Met Office forecasters said temperatures could plummet to -10C in Scotland on Saturday night with a low of -2 forecast for Sheffield.
Widespread frost could form on roads, causing travel headaches for thousands of motorists.
Dr Thomas Waite from Public Health England said heating homes to at least 18C, wearing several thin layers instead of fewer thicker ones and checking up on older people, young children and those with heart and lung conditions, would help to keep people well in the next few days.
The forecast comes as some UK communities were hoping for some much-needed respite after a second day of high winds in the wake of Storm Eleanor.
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In Sheffield one couple had a lucky escape tonight after a tree was blown down and struck their car on Gresley Road, Lowedges.
Three people were injured by falling trees at the height of the storm on Wednesday and a body was found in the sea in East Sussex, although it was not initially clear whether they had been swept into the water by the storm.
The storm caused further chaos as it travelled across continental Europe yesterday, sparking rare forest fires in Corsica and closing ski resorts in the French Alps.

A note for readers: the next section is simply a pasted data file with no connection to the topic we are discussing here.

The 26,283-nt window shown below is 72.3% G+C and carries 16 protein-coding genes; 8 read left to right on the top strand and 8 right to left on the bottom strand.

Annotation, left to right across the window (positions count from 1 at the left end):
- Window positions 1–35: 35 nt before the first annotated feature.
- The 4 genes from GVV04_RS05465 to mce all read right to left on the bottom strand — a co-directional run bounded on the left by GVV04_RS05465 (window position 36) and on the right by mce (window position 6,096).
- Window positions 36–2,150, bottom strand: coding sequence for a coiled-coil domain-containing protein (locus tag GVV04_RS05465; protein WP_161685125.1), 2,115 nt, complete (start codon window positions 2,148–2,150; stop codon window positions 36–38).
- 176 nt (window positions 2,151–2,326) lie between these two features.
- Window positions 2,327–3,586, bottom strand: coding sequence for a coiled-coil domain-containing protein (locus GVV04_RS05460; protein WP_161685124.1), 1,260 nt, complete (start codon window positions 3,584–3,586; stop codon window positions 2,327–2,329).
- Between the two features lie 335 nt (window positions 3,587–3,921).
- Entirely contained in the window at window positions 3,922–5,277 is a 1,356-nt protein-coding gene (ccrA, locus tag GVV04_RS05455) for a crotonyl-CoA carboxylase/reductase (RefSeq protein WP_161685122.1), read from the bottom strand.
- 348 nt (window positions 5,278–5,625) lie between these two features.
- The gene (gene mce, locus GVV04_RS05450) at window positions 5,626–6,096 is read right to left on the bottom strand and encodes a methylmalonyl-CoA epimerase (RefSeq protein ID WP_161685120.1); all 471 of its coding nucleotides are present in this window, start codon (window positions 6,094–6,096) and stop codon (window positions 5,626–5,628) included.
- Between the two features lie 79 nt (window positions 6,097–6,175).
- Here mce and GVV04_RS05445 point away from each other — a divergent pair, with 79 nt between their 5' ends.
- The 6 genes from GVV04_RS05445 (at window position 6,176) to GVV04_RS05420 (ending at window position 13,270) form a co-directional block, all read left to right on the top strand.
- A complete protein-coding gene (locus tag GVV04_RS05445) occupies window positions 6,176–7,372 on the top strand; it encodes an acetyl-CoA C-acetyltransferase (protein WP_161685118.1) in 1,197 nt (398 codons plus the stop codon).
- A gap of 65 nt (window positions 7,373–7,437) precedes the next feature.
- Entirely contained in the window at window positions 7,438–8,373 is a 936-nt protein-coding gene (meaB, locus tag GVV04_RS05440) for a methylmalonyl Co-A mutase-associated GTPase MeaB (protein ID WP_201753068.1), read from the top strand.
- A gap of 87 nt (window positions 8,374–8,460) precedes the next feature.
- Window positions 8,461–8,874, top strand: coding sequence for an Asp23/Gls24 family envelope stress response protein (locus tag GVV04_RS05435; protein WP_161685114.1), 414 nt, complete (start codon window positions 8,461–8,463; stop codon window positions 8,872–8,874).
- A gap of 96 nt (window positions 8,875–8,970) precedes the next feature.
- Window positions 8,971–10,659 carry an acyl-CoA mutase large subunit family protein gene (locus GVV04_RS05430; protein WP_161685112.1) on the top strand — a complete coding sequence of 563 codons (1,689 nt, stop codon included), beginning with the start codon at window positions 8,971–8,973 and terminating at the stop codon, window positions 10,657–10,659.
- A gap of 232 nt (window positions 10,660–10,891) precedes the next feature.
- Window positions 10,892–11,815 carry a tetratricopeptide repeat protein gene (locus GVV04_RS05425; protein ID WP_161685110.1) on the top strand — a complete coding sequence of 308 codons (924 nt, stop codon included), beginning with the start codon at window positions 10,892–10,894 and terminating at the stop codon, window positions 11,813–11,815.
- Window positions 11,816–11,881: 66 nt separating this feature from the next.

Public Health England has issued a warning ahead of the cold snap, which comes as the NHS is already struggling to cope with winter pressures.
Dr Thomas Waite, from the extreme events team, said: “When temperatures fall, the number of people having illnesses such as chest infections, heart attacks and strokes goes up – as their bodies struggle to work harder in colder conditions."
The Met Office issued a yellow severe warning yesterday across much of England and Wales as gusts reached up to 75mph.
The Environment Agency has also warned that parts of the country could be at risk of flooding following the persistent rain.